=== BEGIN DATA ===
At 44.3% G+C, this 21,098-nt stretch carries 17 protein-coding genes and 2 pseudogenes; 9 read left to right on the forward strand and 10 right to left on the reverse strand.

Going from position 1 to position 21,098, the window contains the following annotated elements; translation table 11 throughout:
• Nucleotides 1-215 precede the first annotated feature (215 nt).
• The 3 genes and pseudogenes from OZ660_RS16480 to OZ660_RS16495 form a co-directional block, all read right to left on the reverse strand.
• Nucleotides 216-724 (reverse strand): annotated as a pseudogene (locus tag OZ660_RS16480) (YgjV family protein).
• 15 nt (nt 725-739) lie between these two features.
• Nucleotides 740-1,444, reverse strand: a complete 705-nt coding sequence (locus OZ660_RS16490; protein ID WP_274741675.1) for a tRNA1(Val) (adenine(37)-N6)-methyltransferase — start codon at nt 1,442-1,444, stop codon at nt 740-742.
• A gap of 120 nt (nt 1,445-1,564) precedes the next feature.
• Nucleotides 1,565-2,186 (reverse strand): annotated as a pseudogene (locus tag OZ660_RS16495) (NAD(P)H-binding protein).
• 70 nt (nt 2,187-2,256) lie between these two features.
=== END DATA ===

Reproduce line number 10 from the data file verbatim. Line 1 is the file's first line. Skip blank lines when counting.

• 70 nt (nt 2,187-2,256) lie between these two features.